Giving freely: Experimenting Basic Income in Kenya

Photo by Kat Yukawa on Unsplash

I remember a post a couple years back by Daniel Norris where he talked about the practice of handing cash to the homeless or marginalized. The common response by most is “I don’t want them to spend the money on alcohol (or the likes), so I’d rather just give them food”, but Daniel challenged that perspective reminding us that the most valuable thing you can give isn’t cash, but trust and respect.

The human and inspirational element of this isn’t the only consideration for this method of giving, as there’s also a growing movement for it on economic grounds. This movement is widely referred to as Basic Income, and is explained as “giving periodic cash payments delivered to all on an individuals basis, without means-test or work requirement.”

While entirely theoretical, there are a handful of quasi-experiments built on this idea. One that is particularly interesting, due to it being a non-profit (and thus using voluntarily given funds, as opposed to tax based) and run by a group of economists is the GiveWell. The GiveWell initiative in Kenya is like Basic Income in their giving of funds directly to the extreme poor for spending entirely at their discretion.

There’s plenty of skepticism around the idea, and for good reason due to it’s entirely unproven concept and complexity of execution, but it is an interesting idea worth exploring. Whether you buy into this or find yourself waiving it away as preposterous, there’s still plenty of reason for supporting a good cause in giving to GiveWell. Aside from helping to explore this idea, your minor gift can have a disproportionate impact on the extreme poor.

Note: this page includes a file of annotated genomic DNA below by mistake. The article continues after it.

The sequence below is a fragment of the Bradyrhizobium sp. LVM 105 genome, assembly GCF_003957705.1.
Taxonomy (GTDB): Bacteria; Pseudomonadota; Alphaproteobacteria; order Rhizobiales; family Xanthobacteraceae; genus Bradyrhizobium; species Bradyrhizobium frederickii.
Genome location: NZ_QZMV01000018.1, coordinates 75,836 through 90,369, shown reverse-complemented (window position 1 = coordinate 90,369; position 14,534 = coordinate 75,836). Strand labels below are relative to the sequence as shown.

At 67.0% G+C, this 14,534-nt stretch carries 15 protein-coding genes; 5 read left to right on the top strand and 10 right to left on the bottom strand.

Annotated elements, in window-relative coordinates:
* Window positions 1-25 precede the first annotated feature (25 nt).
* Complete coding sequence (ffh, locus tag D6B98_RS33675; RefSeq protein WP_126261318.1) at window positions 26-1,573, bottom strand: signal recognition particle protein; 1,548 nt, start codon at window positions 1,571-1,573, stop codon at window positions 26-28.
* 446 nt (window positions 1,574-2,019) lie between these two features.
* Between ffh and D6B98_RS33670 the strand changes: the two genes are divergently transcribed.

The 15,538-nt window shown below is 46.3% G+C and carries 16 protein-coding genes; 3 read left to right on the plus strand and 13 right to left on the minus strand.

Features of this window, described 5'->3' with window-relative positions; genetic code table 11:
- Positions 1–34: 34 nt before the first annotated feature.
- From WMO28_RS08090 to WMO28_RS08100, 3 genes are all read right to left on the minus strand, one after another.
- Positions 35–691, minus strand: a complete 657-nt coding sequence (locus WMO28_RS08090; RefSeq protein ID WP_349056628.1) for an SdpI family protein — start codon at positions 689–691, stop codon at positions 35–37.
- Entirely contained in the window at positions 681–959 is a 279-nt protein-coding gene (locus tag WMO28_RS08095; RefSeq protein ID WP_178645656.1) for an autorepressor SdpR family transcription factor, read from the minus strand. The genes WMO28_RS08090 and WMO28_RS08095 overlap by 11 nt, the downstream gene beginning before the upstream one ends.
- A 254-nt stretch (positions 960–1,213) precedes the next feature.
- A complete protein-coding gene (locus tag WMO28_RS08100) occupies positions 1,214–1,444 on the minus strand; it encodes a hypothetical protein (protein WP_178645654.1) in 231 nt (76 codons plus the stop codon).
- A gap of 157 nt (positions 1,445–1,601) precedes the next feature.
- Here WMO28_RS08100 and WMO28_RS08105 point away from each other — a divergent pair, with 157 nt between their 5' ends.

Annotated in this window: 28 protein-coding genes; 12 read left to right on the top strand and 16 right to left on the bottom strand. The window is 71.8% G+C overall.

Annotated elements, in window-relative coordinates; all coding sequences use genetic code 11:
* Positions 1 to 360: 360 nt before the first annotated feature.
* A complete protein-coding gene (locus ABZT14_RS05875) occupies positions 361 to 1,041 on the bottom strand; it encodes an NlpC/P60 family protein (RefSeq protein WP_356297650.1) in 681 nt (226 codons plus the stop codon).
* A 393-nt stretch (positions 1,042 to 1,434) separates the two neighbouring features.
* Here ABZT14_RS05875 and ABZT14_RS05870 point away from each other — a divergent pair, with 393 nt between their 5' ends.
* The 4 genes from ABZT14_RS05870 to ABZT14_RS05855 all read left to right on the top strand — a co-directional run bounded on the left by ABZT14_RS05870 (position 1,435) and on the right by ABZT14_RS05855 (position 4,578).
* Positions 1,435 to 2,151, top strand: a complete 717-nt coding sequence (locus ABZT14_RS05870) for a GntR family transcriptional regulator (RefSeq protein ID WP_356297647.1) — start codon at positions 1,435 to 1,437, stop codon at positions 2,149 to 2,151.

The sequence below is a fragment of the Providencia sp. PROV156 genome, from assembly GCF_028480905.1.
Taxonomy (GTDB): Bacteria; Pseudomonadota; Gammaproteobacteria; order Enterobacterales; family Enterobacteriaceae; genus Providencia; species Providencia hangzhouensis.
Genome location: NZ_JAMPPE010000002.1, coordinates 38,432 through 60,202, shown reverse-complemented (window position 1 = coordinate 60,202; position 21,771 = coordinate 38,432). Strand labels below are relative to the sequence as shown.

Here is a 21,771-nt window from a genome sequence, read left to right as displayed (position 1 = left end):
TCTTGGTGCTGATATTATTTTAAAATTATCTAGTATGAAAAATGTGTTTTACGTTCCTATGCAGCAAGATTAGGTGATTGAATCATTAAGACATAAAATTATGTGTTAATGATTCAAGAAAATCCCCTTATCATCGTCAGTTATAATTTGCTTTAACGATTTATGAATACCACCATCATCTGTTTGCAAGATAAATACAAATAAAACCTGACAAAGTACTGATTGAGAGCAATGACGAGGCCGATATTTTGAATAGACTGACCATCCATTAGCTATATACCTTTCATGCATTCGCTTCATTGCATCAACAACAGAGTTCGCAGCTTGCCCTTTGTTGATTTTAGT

Ending Homelessness: AT&T’s Commitment could be as impactful as USAA’s 2016 pledge

On December 11th, 2018, AT&T announced their Believe Dallas initiative, which committed $565,000 across 10 organizations to aid the homeless/marginalized population of Dallas.

This initiative is like USAA’s 2016 commitment of $2.1 million to help homeless veterans in San Antonio. They ‘effectively ended‘ veteran homelessness in San Antonio by June 2017.

While the money was key, the difference maker was the collaboration among the receiving organizations. Led by the regional HUD Continuum of Care agency, SARAH, these organizations rallied together to identify and solve the most common issues facing veterans living in or on the brink of homelessness.

What lessons/experience could AT&T and the receiving organizations build on to have a similar impact in Dallas? Likely much, and the first step would be to begin collaborating with them on this nationwide issue.